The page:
Fleischmann's relief may well be a response to an earlier communitarian sculpture. Over the entrance arch of the Siedlung Starchant in Vienna XVI there is a similarly composed relief.. This siedlung was a cottage estate, put up in 1921, before the social democrats' housing project got under way, by a Christian Socialist housing co-operative called "Heim". The relief is in a tripartite panel arrangement, obviously reminiscent of church altarpieces. Since the estate in question is of a more landscaped, garden city type, the side panels appear to contain an architect and a gardener, whilst in the centre are two families flanking a head of Christ and what appears to be a church, but may simply be a stylised house. This estate had a church at its centre, and clearly the provision of spiritual support was seen here as a vital ingredient. Whereas we know that Arthur Fleischmann was already achieving some renown as a sculptor of religious subjects, and that he would later definitely convert to Catholicism, it does look as though, at this stage, he was obliged to submit to the requirements of the municipal government. It is possible that in his triptych he was knowingly twitching the earlier composition to fit the Social Democratic agenda, and giving it, at the same time, a considerably more virile inflection.
The rather forceful and heroic tone of this triptych relief does reappear in the fountain which Fleischmann designed and modelled for the National Coal Board's offices at Lowton, near Manchester, in 1964, but this particular note is somewhat atypical of his work as a whole. Certainly after his short stay in the island of Bali, a stay whose brevity was in inverse proportion to its long term effect on his artistic imagination, his inclination would be away from such heroics and towards a dreamy or playful sensualism. The secularism of the housing project sculptures could already be contrasted during his Vienna period with the memorial he executed for the Russian church to Austro-Hungarian soldiers who died in captivity during the 1914-18 War. This, as the commentator in Forum wrote, was "no hymn to war, but was intended to promote harmony amongst peoples". A very large crucifix dominates, with an almost byzantine subjectivity of scale, the Austro-Hungarian, Russian, Italian and Serbian soldiers fraternising behind a row of war graves.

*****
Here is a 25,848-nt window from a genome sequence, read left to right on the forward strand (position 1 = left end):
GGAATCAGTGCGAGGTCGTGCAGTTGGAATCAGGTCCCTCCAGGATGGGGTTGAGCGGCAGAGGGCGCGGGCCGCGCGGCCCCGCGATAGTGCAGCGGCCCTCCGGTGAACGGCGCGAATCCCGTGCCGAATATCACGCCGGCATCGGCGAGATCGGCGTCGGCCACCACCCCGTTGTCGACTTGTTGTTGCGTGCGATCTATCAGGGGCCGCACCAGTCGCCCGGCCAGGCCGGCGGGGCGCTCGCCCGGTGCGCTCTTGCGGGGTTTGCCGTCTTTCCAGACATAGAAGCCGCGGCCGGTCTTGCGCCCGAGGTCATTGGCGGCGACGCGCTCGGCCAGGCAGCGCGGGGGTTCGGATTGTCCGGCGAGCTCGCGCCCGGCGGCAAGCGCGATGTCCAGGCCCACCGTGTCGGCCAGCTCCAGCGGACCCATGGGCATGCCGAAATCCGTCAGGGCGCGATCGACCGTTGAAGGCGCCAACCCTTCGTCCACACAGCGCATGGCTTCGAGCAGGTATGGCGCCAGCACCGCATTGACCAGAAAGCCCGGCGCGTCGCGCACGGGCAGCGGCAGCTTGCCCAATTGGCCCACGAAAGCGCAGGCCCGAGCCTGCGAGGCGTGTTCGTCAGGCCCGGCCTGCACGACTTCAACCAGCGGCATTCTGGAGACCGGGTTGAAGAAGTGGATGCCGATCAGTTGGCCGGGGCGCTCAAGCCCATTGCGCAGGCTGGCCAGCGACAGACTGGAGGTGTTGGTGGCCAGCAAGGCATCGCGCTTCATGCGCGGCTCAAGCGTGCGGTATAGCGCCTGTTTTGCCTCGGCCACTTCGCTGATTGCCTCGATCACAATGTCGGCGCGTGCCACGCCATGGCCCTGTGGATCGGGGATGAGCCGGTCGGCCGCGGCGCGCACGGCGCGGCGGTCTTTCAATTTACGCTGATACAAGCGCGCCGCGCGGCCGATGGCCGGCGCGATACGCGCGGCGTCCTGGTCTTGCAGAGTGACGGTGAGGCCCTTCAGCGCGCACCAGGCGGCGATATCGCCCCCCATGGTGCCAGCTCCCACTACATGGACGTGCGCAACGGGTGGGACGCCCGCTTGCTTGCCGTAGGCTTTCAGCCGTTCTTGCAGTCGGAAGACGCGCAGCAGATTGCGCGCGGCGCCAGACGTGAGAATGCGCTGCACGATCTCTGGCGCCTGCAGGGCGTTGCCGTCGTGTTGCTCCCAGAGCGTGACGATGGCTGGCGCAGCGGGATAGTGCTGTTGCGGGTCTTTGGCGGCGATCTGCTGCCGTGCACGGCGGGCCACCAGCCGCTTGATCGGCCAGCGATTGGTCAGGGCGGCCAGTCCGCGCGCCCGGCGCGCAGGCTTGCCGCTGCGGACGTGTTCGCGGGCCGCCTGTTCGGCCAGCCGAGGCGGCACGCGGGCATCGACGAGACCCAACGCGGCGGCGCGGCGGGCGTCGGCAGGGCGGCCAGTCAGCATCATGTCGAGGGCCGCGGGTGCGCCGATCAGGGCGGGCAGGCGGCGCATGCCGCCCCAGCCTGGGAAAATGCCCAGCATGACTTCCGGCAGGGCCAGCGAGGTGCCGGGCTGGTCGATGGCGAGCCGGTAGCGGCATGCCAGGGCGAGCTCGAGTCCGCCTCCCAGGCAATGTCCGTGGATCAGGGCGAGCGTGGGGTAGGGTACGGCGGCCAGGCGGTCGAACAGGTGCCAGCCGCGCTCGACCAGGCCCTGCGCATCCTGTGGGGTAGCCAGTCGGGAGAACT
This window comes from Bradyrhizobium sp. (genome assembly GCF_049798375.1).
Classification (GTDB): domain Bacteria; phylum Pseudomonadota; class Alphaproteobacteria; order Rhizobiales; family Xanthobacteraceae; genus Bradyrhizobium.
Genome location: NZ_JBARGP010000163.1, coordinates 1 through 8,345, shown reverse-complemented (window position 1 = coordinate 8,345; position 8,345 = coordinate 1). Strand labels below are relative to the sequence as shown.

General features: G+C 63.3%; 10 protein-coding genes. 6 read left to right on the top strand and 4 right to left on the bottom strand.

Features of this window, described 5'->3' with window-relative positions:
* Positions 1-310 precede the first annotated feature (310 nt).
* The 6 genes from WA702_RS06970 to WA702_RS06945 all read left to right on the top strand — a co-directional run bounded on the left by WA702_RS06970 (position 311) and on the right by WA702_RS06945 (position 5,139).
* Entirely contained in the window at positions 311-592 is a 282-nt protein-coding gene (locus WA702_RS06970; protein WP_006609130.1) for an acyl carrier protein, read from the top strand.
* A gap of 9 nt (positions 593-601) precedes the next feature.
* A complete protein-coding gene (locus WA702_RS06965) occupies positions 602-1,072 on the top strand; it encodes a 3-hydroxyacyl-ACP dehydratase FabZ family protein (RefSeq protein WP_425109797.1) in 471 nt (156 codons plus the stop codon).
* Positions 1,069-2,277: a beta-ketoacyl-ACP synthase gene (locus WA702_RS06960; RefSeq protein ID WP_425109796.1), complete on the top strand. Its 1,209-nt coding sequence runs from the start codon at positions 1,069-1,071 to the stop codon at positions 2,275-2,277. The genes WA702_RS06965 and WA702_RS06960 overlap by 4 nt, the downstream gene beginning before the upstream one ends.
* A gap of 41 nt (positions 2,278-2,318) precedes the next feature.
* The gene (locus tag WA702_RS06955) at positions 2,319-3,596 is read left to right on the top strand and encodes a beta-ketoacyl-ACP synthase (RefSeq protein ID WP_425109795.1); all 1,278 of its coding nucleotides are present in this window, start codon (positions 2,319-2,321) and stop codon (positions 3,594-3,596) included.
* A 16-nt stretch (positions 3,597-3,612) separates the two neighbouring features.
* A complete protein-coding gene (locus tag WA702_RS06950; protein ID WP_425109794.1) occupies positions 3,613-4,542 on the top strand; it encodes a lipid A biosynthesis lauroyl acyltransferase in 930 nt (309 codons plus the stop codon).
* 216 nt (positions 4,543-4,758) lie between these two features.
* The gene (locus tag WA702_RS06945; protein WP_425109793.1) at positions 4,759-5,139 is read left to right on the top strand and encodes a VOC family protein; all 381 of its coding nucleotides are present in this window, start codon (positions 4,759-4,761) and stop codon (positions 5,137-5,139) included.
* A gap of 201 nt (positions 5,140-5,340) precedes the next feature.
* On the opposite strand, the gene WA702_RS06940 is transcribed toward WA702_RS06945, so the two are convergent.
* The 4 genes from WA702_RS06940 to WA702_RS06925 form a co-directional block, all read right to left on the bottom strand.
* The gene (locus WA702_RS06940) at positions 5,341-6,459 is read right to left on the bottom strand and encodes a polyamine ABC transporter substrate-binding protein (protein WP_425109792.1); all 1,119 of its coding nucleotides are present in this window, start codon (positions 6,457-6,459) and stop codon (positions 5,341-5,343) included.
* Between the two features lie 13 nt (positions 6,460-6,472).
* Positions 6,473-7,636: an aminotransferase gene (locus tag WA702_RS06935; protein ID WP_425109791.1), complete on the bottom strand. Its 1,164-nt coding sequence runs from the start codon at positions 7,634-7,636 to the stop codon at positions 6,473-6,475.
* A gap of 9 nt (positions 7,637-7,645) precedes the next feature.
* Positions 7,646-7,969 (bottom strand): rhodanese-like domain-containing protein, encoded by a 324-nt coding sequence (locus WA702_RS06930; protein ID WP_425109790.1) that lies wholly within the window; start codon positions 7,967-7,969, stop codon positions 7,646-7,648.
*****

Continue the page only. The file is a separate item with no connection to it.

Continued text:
19. Miner Fountain by A. Fleischmann 20. Vienna - Russian Church War Memorial by A. Fleischmann